St. Louis’ famous Italian neighborhood known as “The Hill”, featuring some of the finest Italian restaurants from gourmet to home-style bakeries will soon be a backdrop for a major feature film.
The Missouri Film Commission held a press conference, May 19, at St. Ambrose Catholic Church, to announce that “The Game of Their Lives”, based on the true story of the 1950 U.S. World Cup soccer team, which will begin five weeks of filming this June and July at St. Louis-area locations.
During the press conference, St. Louis Front Page took the opportunity to speak with Ty Keough, who was sitting in the audience. “The story is about an underdog group of Americans soccer players who beat what was at that time considered to be the greatest soccer team in the world – the English who invented the sport,” stated Keough.
“Five St. Louis guys started that game and played the entire game, including my dad, Harry Keough, and four guys from The Hill,” stated Keough. “Frank Borghi, the goal keeper was the star of the game because he was able to shutout the very powerful English attack. Gino Pariani, Pee Wee Wallace. Charlie Columbo was the big mean central defender (center back) from The Hill.”
“What we are talking about is based on a book called “The Game of Their Lives,” which was written by Geoffrey Douglas,” continued Keough. “He does an excellent job of taking you into the neighborhoods that these guys grew up in. How the whole country was different. We are talking 1950. The neighborhoods that they came from, the kind of families that they came from, the kind of values that they had. It’s a great underdog story.”
“It’s like the team that you grew up playing baseball with went and beat the New York Yankees. So this is the team who went and beat the English. The English at that time were full time pros. The American team was at most a semi-pro team,” he said.
Keough, who played six seasons with the St. Louis Steamers, is now the lead analyst for ESPN II and ABC’s coverage of major soccer. He spoke proudly of his father, who still participates in the Senior Olympics and coaches little league teams.
Following the press conference, Harry Keough told St. Louis Front Page that “It was a real thrill for us. We’ve gotten some recognition over the years but not a heck of lot of recognition.”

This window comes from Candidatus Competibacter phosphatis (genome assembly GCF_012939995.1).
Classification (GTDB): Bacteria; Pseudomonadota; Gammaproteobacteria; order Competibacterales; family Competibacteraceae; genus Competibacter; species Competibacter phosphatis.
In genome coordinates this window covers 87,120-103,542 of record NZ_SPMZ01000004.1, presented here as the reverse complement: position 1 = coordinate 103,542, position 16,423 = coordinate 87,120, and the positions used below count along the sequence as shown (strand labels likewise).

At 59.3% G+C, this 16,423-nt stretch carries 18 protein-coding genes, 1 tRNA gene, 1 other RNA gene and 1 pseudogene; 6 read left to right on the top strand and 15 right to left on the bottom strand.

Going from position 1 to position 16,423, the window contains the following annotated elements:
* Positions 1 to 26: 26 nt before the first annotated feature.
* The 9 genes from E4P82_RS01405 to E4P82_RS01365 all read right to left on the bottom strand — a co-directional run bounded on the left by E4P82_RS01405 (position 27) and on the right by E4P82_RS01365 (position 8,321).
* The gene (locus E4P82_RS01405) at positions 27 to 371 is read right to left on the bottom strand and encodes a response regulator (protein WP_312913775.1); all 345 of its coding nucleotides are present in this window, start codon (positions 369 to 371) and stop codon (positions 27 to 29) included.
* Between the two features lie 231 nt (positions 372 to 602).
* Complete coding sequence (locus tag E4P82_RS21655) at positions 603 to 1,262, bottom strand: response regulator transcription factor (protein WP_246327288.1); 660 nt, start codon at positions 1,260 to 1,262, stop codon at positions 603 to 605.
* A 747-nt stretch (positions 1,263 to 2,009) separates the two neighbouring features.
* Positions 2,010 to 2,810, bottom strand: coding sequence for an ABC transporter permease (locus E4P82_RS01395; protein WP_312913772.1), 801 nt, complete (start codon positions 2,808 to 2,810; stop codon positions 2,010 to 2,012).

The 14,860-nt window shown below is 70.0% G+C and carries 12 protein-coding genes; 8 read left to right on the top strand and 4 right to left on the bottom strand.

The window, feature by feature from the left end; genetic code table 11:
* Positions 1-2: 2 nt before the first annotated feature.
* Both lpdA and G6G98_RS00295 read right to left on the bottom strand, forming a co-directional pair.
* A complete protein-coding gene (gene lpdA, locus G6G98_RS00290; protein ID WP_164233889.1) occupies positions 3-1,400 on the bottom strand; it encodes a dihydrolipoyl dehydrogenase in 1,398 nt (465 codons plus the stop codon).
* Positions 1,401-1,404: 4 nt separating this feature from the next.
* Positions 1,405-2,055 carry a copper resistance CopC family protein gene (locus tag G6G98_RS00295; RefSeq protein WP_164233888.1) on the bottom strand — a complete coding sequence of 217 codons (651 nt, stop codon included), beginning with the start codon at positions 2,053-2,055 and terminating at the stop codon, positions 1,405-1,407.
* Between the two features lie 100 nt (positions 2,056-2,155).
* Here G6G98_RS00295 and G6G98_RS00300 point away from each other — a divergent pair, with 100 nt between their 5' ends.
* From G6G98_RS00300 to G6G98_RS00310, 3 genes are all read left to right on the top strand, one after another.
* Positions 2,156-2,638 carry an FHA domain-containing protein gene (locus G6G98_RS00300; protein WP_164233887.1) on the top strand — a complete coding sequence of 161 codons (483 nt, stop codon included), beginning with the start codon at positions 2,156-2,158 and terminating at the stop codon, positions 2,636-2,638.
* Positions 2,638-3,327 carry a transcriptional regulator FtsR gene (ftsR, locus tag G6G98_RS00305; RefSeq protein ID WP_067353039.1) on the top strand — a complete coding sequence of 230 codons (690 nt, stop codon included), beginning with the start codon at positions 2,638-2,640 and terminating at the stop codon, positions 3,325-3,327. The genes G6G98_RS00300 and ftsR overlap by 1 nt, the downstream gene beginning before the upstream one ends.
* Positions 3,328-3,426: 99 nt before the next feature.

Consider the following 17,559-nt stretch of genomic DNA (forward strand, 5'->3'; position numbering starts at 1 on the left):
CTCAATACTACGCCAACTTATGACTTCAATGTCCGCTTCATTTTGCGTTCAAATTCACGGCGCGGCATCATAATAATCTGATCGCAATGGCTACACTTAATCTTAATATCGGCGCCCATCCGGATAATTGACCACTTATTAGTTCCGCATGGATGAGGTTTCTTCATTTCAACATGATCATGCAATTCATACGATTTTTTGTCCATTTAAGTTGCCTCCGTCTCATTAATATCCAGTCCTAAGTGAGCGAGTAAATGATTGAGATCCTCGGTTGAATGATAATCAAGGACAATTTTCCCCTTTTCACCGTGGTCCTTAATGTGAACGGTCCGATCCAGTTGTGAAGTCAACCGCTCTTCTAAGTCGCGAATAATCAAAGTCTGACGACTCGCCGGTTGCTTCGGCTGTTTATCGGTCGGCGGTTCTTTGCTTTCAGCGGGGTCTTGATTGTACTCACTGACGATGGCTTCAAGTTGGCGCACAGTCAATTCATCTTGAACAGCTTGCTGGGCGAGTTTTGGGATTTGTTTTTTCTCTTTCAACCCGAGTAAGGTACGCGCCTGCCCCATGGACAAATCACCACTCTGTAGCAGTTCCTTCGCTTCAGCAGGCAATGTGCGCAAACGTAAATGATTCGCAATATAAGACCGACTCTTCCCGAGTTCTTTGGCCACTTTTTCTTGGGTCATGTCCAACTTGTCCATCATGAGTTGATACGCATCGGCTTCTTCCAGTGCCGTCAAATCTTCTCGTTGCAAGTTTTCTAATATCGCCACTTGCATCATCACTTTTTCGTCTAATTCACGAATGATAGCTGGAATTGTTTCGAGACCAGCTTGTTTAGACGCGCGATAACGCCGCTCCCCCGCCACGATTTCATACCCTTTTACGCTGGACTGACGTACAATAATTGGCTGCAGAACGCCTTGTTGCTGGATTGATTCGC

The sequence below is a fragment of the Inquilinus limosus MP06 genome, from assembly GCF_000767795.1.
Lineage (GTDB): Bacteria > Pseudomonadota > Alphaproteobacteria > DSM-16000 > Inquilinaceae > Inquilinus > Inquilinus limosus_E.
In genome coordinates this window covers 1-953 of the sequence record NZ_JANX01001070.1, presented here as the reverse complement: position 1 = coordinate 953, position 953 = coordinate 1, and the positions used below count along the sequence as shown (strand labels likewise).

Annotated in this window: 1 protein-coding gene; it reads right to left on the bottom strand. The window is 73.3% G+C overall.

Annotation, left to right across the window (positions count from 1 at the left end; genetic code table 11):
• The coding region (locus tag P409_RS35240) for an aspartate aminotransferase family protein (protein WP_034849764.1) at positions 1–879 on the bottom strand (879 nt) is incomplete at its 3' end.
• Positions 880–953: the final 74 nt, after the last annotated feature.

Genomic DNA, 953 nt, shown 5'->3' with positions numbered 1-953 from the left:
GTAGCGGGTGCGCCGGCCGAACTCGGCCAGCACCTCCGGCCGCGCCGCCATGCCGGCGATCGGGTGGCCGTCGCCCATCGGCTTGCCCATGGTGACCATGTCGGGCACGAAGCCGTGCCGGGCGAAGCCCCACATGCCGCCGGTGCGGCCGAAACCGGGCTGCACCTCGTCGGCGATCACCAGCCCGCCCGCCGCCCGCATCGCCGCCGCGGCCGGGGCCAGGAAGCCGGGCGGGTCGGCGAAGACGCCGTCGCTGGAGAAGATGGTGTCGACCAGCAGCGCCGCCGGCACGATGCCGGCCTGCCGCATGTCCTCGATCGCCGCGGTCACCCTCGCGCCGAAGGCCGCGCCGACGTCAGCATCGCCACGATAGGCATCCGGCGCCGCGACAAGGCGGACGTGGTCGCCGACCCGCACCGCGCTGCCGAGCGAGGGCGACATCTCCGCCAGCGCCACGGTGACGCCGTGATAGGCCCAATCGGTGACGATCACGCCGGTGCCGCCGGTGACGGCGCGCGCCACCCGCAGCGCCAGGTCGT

Keough commented that “It is regrettable that some of the guys won’t be here to enjoy it.” He spoke enthusiastically of his teammates as he identified all the players in that memorable game.
“Frank Borghi, who was from The Hill, was the goalkeeper. Right fullback was myself, Harry Keough. Center back was Charlie Columbo, who was also from this neighborhood.The left back was Joe Maca. He was originally from Belgium. He was living in New York at the time. The halfback was Ed McIlhenny, who was originally from Scotland, and playing in Philadelphia. The other halfback was Walter Bahr. On the outside right was Frank Wallace, who was from this same neighborhood. The inside forward was a neighbor of his, Gino Pariani. The center forward was Joe Gaetjens, a black fellow from Haiti, who was living in New York for about two or three years. Joe was the one who scored the big goal. He had a Belgium name because his father was from Belgium and his mother was a black lady from Haiti. The inside left was John Souza, who was from Paul River, MA., where a lot of Portuguese-Americans played soccer. On the left wing playing with him was Edward Souza. It was spelled the same way but they were not related.”
“In those days you didn’t have any substitutes. Eleven men put on the uniform and if somebody got hurt, you played without them,” stated Keough.
“We had Bill Jeffrey as a coach who was a very nice man. I think his low-key approach to everything had a lot to do with us doing so well. He didn’t come in saying, I’m going to do this. He was very sociable and had joined the team at a late time. He just said, ‘Well, we’ll just do the best we can with what we got.’ And, certainly we did,” stated Keough.
Produced by Los Angeles-based Crusader Entertainment, “Game” reunites director David Anspaugh and screenwriter Angelo Pizzo, who teamed previously on the hit films Hoosiers and Rudy. Actors Gerard Butler will portray Borghi and Wes Bentley will portray another U.S. team member, Walter Bahr. Bentley’s credit include roles in American Beauty and Four Feathers. Butler can be seen this summer in Tom Raider 2 and Timetable.